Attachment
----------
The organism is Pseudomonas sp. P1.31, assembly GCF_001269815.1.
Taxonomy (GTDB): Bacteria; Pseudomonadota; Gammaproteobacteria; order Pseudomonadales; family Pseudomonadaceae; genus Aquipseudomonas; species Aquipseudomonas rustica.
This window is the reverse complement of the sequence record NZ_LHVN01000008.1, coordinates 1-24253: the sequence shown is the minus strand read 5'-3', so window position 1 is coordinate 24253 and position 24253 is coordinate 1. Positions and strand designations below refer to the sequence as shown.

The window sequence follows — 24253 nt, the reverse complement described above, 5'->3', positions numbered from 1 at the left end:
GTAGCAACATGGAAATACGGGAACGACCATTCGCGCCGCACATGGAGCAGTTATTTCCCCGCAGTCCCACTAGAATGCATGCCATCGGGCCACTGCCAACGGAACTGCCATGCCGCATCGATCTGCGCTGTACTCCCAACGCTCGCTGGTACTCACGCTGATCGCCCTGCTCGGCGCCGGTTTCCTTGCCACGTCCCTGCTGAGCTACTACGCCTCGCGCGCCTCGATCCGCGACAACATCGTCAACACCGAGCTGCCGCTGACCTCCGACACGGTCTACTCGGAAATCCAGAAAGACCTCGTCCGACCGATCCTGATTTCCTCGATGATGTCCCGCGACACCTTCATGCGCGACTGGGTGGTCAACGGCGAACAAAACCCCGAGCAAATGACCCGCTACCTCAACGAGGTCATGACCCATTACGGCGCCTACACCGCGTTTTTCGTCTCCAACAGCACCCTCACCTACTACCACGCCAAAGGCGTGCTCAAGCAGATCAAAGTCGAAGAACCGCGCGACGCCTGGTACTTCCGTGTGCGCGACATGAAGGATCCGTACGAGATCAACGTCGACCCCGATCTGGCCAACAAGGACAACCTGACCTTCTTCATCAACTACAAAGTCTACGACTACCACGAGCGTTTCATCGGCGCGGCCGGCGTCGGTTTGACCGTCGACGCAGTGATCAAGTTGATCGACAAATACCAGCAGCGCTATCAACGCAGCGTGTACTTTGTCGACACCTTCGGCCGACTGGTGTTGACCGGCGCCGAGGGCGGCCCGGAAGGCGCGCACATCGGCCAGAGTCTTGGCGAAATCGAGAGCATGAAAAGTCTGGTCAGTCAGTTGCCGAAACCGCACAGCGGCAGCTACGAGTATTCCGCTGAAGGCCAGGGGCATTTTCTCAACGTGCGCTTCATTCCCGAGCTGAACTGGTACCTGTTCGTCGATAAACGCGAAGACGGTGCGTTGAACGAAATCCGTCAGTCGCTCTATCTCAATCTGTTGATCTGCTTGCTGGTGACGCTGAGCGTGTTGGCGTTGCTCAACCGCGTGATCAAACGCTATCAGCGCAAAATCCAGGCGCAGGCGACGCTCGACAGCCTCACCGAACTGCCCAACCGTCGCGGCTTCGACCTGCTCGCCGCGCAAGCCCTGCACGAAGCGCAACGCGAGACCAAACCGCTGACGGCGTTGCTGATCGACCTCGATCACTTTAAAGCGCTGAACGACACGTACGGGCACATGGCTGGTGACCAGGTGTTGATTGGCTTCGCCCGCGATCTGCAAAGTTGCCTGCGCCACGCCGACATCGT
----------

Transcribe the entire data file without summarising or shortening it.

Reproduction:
The organism is Pseudomonas sp. P1.31, assembly GCF_001269815.1.
Taxonomy (GTDB): Bacteria; Pseudomonadota; Gammaproteobacteria; order Pseudomonadales; family Pseudomonadaceae; genus Aquipseudomonas; species Aquipseudomonas rustica.
This window is the reverse complement of the sequence record NZ_LHVN01000008.1, coordinates 1-24253: the sequence shown is the minus strand read 5'-3', so window position 1 is coordinate 24253 and position 24253 is coordinate 1. Positions and strand designations below refer to the sequence as shown.

The window sequence follows — 24253 nt, the reverse complement described above, 5'->3', positions numbered from 1 at the left end:
GTAGCAACATGGAAATACGGGAACGACCATTCGCGCCGCACATGGAGCAGTTATTTCCCCGCAGTCCCACTAGAATGCATGCCATCGGGCCACTGCCAACGGAACTGCCATGCCGCATCGATCTGCGCTGTACTCCCAACGCTCGCTGGTACTCACGCTGATCGCCCTGCTCGGCGCCGGTTTCCTTGCCACGTCCCTGCTGAGCTACTACGCCTCGCGCGCCTCGATCCGCGACAACATCGTCAACACCGAGCTGCCGCTGACCTCCGACACGGTCTACTCGGAAATCCAGAAAGACCTCGTCCGACCGATCCTGATTTCCTCGATGATGTCCCGCGACACCTTCATGCGCGACTGGGTGGTCAACGGCGAACAAAACCCCGAGCAAATGACCCGCTACCTCAACGAGGTCATGACCCATTACGGCGCCTACACCGCGTTTTTCGTCTCCAACAGCACCCTCACCTACTACCACGCCAAAGGCGTGCTCAAGCAGATCAAAGTCGAAGAACCGCGCGACGCCTGGTACTTCCGTGTGCGCGACATGAAGGATCCGTACGAGATCAACGTCGACCCCGATCTGGCCAACAAGGACAACCTGACCTTCTTCATCAACTACAAAGTCTACGACTACCACGAGCGTTTCATCGGCGCGGCCGGCGTCGGTTTGACCGTCGACGCAGTGATCAAGTTGATCGACAAATACCAGCAGCGCTATCAACGCAGCGTGTACTTTGTCGACACCTTCGGCCGACTGGTGTTGACCGGCGCCGAGGGCGGCCCGGAAGGCGCGCACATCGGCCAGAGTCTTGGCGAAATCGAGAGCATGAAAAGTCTGGTCAGTCAGTTGCCGAAACCGCACAGCGGCAGCTACGAGTATTCCGCTGAAGGCCAGGGGCATTTTCTCAACGTGCGCTTCATTCCCGAGCTGAACTGGTACCTGTTCGTCGATAAACGCGAAGACGGTGCGTTGAACGAAATCCGTCAGTCGCTCTATCTCAATCTGTTGATCTGCTTGCTGGTGACGCTGAGCGTGTTGGCGTTGCTCAACCGCGTGATCAAACGCTATCAGCGCAAAATCCAGGCGCAGGCGACGCTCGACAGCCTCACCGAACTGCCCAACCGTCGCGGCTTCGACCTGCTCGCCGCGCAAGCCCTGCACGAAGCGCAACGCGAGACCAAACCGCTGACGGCGTTGCTGATCGACCTCGATCACTTTAAAGCGCTGAACGACACGTACGGGCACATGGCTGGTGACCAGGTGTTGATTGGCTTCGCCCGCGATCTGCAAAGTTGCCTGCGCCACGCCGACATCGT